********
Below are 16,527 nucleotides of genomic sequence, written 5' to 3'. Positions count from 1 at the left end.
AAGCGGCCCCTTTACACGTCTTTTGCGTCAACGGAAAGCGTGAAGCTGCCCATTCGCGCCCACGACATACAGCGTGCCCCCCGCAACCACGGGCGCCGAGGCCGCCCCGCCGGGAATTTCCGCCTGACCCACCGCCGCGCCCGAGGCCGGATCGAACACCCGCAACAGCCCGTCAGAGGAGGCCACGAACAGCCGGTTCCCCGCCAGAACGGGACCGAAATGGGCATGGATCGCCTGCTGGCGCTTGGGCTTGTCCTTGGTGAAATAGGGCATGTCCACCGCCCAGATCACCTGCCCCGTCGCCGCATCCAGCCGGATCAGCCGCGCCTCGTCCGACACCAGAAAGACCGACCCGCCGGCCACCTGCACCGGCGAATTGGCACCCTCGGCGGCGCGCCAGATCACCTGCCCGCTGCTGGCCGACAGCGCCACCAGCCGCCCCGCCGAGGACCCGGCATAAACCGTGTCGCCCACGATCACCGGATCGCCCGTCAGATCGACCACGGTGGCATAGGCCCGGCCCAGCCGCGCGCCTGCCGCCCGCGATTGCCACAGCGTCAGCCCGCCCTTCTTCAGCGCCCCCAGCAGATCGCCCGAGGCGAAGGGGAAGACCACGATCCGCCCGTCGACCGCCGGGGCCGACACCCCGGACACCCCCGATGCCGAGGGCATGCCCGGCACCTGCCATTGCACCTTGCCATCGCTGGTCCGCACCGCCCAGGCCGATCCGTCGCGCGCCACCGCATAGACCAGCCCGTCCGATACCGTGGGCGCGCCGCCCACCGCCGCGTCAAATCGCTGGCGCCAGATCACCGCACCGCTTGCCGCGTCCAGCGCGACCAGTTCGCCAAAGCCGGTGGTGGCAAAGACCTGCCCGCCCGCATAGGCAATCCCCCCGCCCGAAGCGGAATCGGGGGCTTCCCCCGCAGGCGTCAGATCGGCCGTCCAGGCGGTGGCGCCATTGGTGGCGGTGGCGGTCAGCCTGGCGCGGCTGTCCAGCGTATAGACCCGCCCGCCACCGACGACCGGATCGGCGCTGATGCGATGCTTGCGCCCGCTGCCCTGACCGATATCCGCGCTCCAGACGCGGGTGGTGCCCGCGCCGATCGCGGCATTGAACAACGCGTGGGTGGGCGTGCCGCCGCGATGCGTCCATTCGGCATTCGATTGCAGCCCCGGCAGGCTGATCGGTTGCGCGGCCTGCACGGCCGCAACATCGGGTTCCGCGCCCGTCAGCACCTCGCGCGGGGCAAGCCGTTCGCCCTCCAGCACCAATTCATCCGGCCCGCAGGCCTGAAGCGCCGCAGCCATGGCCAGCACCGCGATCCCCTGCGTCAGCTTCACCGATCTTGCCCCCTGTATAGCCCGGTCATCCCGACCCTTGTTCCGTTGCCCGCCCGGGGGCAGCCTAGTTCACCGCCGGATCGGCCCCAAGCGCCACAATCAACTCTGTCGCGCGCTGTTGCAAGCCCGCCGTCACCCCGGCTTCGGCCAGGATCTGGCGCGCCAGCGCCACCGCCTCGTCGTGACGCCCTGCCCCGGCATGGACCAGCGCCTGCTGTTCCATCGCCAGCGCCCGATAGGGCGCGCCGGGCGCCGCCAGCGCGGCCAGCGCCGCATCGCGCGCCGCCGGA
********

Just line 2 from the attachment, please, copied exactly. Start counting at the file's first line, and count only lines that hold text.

AAGCGGCCCCTTTACACGTCTTTTGCGTCAACGGAAAGCGTGAAGCTGCCCATTCGCGCCCACGACATACAGCGTGCCCCCCGCAACCACGGGCGCCGAGGCCGCCCCGCCGGGAATTTCCGCCTGACCCACCGCCGCGCCCGAGGCCGGATCGAACACCCGCAACAGCCCGTCAGAGGAGGCCACGAACAGCCGGTTCCCCGCCAGAACGGGACCGAAATGGGCATGGATCGCCTGCTGGCGCTTGGGCTTGTCCTTGGTGAAATAGGGCATGTCCACCGCCCAGATCACCTGCCCCGTCGCCGCATCCAGCCGGATCAGCCGCGCCTCGTCCGACACCAGAAAGACCGACCCGCCGGCCACCTGCACCGGCGAATTGGCACCCTCGGCGGCGCGCCAGATCACCTGCCCGCTGCTGGCCGACAGCGCCACCAGCCGCCCCGCCGAGGACCCGGCATAAACCGTGTCGCCCACGATCACCGGATCGCCCGTCAGATCGACCACGGTGGCATAGGCCCGGCCCAGCCGCGCGCCTGCCGCCCGCGATTGCCACAGCGTCAGCCCGCCCTTCTTCAGCGCCCCCAGCAGATCGCCCGAGGCGAAGGGGAAGACCACGATCCGCCCGTCGACCGCCGGGGCCGACACCCCGGACACCCCCGATGCCGAGGGCATGCCCGGCACCTGCCATTGCACCTTGCCATCGCTGGTCCGCACCGCCCAGGCCGATCCGTCGCGCGCCACCGCATAGACCAGCCCGTCCGATACCGTGGGCGCGCCGCCCACCGCCGCGTCAAATCGCTGGCGCCAGATCACCGCACCGCTTGCCGCGTCCAGCGCGACCAGTTCGCCAAAGCCGGTGGTGGCAAAGACCTGCCCGCCCGCATAGGCAATCCCCCCGCCCGAAGCGGAATCGGGGGCTTCCCCCGCAGGCGTCAGATCGGCCGTCCAGGCGGTGGCGCCATTGGTGGCGGTGGCGGTCAGCCTGGCGCGGCTGTCCAGCGTATAGACCCGCCCGCCACCGACGACCGGATCGGCGCTGATGCGATGCTTGCGCCCGCTGCCCTGACCGATATCCGCGCTCCAGACGCGGGTGGTGCCCGCGCCGATCGCGGCATTGAACAACGCGTGGGTGGGCGTGCCGCCGCGATGCGTCCATTCGGCATTCGATTGCAGCCCCGGCAGGCTGATCGGTTGCGCGGCCTGCACGGCCGCAACATCGGGTTCCGCGCCCGTCAGCACCTCGCGCGGGGCAAGCCGTTCGCCCTCCAGCACCAATTCATCCGGCCCGCAGGCCTGAAGCGCCGCAGCCATGGCCAGCACCGCGATCCCCTGCGTCAGCTTCACCGATCTTGCCCCCTGTATAGCCCGGTCATCCCGACCCTTGTTCCGTTGCCCGCCCGGGGGCAGCCTAGTTCACCGCCGGATCGGCCCCAAGCGCCACAATCAACTCTGTCGCGCGCTGTTGCAAGCCCGCCGTCACCCCGGCTTCGGCCAGGATCTGGCGCGCCAGCGCCACCGCCTCGTCGTGACGCCCTGCCCCGGCATGGACCAGCGCCTGCTGTTCCATCGCCAGCGCCCGATAGGGCGCGCCGGGCGCCGCCAGCGCGGCCAGCGCCGCATCGCGCGCCGCCGGA